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How political violence in the US has evolved since Trump’s election ?

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Par   •  30 Janvier 2019  •  Commentaire de texte  •  446 Mots (2 Pages)  •  443 Vues

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Do social media threaten democracy ?

Facebook, Google and Twitter were supposed to save politics as good information drove out (=expulser) prejudice and falsehood. However something has gone wrong. Hate speech, fake news and manipulative campaigns show that our media landscape has changed fundamentally in recent years, and our democracy has changed with it. Nevertheless, we should not see ourselves as victims of social media. Rather, we should learn how to deal with it.

In many ways, the Internet and social media have changed our democracy for the better. Online petitions capture the sentiment of countless citizens, politicians are placed in direct contact with their voters via Facebook or Twitter, and more people than ever take part in public debates. Nevertheless, social media’s dark side is undeniably real: populist parties and movements in particular use automated bots, fake news and data-driven manipulation in their public relations work, while foreign hackers interfered with the American and French presidential elections.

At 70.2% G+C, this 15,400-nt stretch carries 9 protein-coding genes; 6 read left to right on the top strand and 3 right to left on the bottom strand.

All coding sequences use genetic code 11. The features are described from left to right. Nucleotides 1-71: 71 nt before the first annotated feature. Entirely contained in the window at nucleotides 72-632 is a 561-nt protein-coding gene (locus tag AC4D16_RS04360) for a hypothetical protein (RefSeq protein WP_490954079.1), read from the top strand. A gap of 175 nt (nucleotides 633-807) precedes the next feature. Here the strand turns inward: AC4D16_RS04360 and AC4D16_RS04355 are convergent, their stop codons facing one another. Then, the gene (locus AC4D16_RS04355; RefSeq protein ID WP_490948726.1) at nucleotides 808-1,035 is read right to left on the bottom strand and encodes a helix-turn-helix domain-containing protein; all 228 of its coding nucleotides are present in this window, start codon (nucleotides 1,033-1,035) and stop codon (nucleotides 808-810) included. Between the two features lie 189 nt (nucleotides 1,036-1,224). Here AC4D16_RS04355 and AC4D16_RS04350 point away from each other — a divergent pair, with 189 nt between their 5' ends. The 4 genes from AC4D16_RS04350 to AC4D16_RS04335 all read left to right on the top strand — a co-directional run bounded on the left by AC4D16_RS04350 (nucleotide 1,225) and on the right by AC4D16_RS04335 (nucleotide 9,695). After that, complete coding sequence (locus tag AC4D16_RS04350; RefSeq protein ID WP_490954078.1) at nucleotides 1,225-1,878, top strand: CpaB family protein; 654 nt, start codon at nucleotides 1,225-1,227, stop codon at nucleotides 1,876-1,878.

Recently, two team from Democracy Fund and Omidyar Network assembled to investigate the relationship between social media and democracy. They identified six key areas where social media has become a direct threat to our democratic ideals. First, there is the idea that social media are an echo-chamber : As they increasingly become a primary distribution channel, social media platforms create bubbles of one-sided information and opinions, perpetuating biased views and diminishing opportunities for healthy discourse. Secondly, social media spread false or misleading information. These false and distorted pieces of information can intensify divisiveness and make it difficult for people to trust what they read. Moreover, social media are used for political manipulation. Trolls and bots, disguised as ordinary citizens, have become a weapon of choice for governments and political leaders to shape online conversations. Governments in Turkey, China, Israel, Russia and the United Kingdom are known to have deployed thousands of hired social media operatives who run multiple accounts to shift or control public opinion. Another fact is that advertisers and their sophisticated targeting mechanisms drive the attention economy. To do so, social media collect a lot of information about us and that wan be consider as a violation of ou privacy. Finally, social media can be a place of intolerance, exclusion and hate speech.

Social media leaders, policymakers, government officials and other key stakeholders have to delve deeper into the impact this technology is having on our nation and, ultimately, to identify tangible solutions. This isn’t a partisan problem, and it’s not something any one person, company or government can fix. But someone must lead the charge, and I respectfully call upon the social media companies at the center of this issue to drive this critical dialogue.

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